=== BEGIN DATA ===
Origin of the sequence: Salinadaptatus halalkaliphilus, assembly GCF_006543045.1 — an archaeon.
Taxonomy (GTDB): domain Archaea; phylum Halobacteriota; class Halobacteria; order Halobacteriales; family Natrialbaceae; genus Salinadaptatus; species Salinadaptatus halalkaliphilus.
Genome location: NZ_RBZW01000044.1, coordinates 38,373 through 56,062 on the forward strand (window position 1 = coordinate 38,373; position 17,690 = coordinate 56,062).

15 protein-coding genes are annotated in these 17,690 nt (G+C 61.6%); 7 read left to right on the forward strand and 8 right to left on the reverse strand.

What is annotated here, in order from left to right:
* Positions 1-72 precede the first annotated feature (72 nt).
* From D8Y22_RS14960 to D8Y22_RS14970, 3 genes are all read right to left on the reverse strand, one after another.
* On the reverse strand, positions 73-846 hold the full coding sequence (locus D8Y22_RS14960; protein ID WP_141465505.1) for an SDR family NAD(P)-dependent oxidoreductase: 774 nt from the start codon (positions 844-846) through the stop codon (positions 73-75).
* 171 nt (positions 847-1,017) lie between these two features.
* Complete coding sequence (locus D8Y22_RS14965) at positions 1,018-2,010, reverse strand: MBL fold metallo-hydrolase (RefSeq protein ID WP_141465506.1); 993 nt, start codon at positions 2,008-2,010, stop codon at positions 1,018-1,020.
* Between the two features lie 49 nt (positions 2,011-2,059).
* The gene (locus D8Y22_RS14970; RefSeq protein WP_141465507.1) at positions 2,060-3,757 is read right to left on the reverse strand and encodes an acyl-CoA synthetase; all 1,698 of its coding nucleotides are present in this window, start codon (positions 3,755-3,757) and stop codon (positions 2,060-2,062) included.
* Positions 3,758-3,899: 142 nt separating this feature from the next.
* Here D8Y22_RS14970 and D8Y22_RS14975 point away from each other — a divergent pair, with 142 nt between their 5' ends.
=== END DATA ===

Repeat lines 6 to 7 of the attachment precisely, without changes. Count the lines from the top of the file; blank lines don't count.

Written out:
* Positions 1-72 precede the first annotated feature (72 nt).
* From D8Y22_RS14960 to D8Y22_RS14970, 3 genes are all read right to left on the reverse strand, one after another.